Friday, June 30, 2006

We All Came Down to Montreux... (Montreux, Switzerland)

Big Dog and I were here last year, too, to shoot a show for Japanese television. And now we are back.

Left Gare de Lyon on Wednesday, 28th, on a TGV for Lausanne, changing to a local train for Montreux. Swiss customs come onto the train after we cross the border and check passports. The man behind us, who speaks French but looks,,,I don't know, sort of mix-Asian, gets the full inspection. As soon as you put your passport away, though, here comes a couple of police to look at your passport again! They are armed, though probably not dangerous. This is how they keep the riff-raff out of Switzerland.

Montreux is a clean, clean city, sitting prettily on the edge of Lake Leman. I can't imagine what it would be like to grow up here. It seems intolerably boring -- a great place for Very Old People who want Peace and Quiet. Or reclusive rock stars, like the late Freddie Mercury. There's a statue of him in the lakeside plaza. In fact, one of the funniest things about Montreux is their desire to put themselves on the international map.

"We were made famous in that Deep Purple song," they proudly tell the visitors, referring to the Casino fire during the Frank Zappa gig (set off by a too-ardent fan) that became the subject of "Smoke On The Water." Near the Freddie statue is a big metal "Smoke..." sign and a musical notes sculpture. No one shows much gratitude to Frank Zappa, funnily enough.

"Freddie Mercury used to have a studio here."
"Vladimir Nabokov used to vacation here."

And, of course, the World Famous Jazz Festival. This is the pride of the town. Everyone is involved. Because it is THE event that puts Montreux in the international spotlight, the founder, Claude Nobs is like royalty in this town.

"He's a shameless self-promoter," says Big Dog. To BD, all the articles about The Great Founder plastered over the Press Room walls, Claude's MCing at the gigs, his mug all over the just too much. I can easily ignore it.

We arrive two days before the festival and our producers arrive the following day, so our first shoot day is the eve of the festival. It is amazing how little is actually finished. In fact, there are still boxes and unfinished displays at 3pm on the day of the festival.

"If this were Japan, you'd have someone screaming. Things would be flying. There would be nervous breakdowns," I comment. But by 6pm, when the audience starts arriving, things are more or less in shape. There's a lesson hidden in all of this somewhere.

Thursday, June 29, 2006

Looking for Jim Morrison (Pere Lachaise Cemetary, Paris)

OK. The last time I was in Paris, it was 1977. I was only a few years out of my Super Nerd stage and spent all my time in Paris in its many museums. The Cluny, L'Orangerie, of course, the Louvre... I couldn't remember if I'd visited Sainte Chappelle and it was so highly recommended by B that we couldn't pass it up, so after a few false starts (and one in which we got turned away -- I guess they were too close to closing) we finally went on our last day in Paris before leaving for Montreux.

It was magnificent. It made you want to drop some acid.

And on that thought...we walked from the chapel of kaleidoscopes, to Bastille, up and down the canal examining houseboats, up a busy street (Rue de Roquette, or Rocket Road, as I called it) to the most Famous Cemetery in All of Paris -- Pere Lachaise, or the Eternal Home of Jim Morrison.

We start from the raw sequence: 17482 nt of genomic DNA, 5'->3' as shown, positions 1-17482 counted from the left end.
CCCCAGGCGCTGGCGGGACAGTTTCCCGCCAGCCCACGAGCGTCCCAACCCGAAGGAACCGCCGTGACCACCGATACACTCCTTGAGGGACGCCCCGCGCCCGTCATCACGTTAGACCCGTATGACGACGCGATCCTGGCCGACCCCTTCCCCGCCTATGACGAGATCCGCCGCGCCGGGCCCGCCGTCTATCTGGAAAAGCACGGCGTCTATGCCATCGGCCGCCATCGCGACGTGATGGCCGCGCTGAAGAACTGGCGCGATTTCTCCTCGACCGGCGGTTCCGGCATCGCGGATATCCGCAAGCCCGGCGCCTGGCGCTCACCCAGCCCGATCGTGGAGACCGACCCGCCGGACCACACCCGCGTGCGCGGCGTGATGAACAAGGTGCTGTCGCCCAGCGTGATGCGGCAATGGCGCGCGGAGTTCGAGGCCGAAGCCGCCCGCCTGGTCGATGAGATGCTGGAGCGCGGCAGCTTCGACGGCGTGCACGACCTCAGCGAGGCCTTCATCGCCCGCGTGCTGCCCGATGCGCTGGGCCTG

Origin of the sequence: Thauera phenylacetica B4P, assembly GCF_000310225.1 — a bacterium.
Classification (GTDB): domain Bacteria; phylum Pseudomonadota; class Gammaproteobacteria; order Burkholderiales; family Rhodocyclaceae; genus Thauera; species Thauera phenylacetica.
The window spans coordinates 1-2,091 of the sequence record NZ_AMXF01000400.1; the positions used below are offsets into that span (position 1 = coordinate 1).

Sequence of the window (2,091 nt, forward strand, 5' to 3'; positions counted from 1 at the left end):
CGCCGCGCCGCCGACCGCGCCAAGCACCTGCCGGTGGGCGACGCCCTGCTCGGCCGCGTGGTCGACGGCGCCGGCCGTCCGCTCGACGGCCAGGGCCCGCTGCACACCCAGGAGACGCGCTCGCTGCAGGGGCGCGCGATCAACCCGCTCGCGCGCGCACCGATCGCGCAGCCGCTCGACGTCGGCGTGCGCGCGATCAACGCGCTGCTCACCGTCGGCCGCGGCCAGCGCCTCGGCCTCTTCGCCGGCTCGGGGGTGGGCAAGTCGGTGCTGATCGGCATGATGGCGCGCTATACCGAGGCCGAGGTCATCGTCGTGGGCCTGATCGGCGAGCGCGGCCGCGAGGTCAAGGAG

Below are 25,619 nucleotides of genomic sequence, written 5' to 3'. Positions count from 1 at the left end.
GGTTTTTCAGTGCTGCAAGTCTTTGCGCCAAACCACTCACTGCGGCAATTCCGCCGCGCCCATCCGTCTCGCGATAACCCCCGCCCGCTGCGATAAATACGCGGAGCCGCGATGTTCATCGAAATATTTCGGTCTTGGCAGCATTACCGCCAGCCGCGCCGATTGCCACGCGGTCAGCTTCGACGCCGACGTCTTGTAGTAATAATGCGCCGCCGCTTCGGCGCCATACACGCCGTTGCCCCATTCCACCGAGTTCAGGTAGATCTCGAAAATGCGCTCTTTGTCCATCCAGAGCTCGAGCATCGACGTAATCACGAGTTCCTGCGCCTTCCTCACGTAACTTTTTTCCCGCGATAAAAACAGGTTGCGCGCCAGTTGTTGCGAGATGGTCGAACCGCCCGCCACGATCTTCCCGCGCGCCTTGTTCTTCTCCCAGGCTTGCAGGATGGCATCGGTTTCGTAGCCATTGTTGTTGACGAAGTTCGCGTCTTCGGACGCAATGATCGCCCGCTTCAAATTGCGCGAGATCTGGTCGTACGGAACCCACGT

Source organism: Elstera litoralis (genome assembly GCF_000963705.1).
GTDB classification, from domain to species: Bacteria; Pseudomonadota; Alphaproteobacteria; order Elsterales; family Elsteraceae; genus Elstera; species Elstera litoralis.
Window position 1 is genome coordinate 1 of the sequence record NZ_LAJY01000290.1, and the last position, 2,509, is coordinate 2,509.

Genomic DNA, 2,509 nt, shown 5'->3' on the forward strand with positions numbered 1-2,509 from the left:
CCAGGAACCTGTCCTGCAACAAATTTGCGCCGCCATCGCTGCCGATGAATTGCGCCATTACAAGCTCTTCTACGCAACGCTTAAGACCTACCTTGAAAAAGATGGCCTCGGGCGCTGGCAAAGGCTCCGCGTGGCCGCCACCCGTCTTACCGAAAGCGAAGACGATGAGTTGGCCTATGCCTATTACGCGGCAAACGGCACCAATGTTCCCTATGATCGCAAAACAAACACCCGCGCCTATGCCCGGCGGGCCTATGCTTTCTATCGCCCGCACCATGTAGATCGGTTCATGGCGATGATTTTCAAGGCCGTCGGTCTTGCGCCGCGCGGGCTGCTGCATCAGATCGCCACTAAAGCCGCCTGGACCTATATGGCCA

It was one of my "must do" items.

I'd been spotting Jim in various spots in Paris. Near Sacre Coeur, along the Seine... Luckily, we got to the cemetery a few minutes before closing time. At the gate is a large map that points out the grave sites of its many famous dead residents. Oscar Wilde...Mouliere...dozens of others...and of course, James Douglas Morrison.

I quickly copied down the pertinent info in my notebook and made our way to sector 5.
Once there, we didn't have to wander down every single headstone because there was a bit of a commotion. Yes. James' place is the only one with contant tourists, and this afternoon was no different.

Middle aged men and women, a pack of young, purple-haired Americans, and a guard telling us "two more minutes and we close the place" around a simple headstone. Apparently a statue once stood here but was stolen. I quickly shot a couple of snaps before the guard started shooing us away.

"What happened to the 'deux' minutes?" complained Big Dog.
"I guess he's afraid fans will stay all night."
"So? If they really wanted to, they could hide in someone's crypt until they shut the gates."

None of us there were smart/foolish enough to do that, so we were herded away like sheep. It brought out the wolf in Big Dog.

"What the hell are you guys doing here? You weren't even born when the Doors were around!" (The new Jim-less Doors is not The Doors for Big Dog.) "I know why I'm here. I was there at the Roxy when they were playing Los Angeles. But you guys?"
"We like the old music."
"Ha! It's the ONLY music. You poor suckers. Your generation only has hip hop shit. That's not music! WE had all the great MUSIC!"

He was getting too excited and wanting to hang out all night in the cemetery. But it was past closing time and security began buzzing up and down the lanes on little scooters rounding up any lost sheep. I think one of the guys on the scooters was Jim, himself.

Wednesday, June 28, 2006

The Doctor's Office (6th District, Paris)

Big Dog has some kind of disgusting growth on his leg. He claims he got it mowing the waist high lawn at The Ranch. When he first got to Paris, there were a few red dots on his left leg but believing he had stickers or something from the plants under his skin, he broke them open. I think that made it worse. Since then, they've been getting bigger and spreading.

As they grew worse, so did his desire to show them to others and he was constantly pulling up his pant leg. It was gross.

"Please. We're about to eat," I'd say as he pulled down his jeans in front of our hosts in Brittany.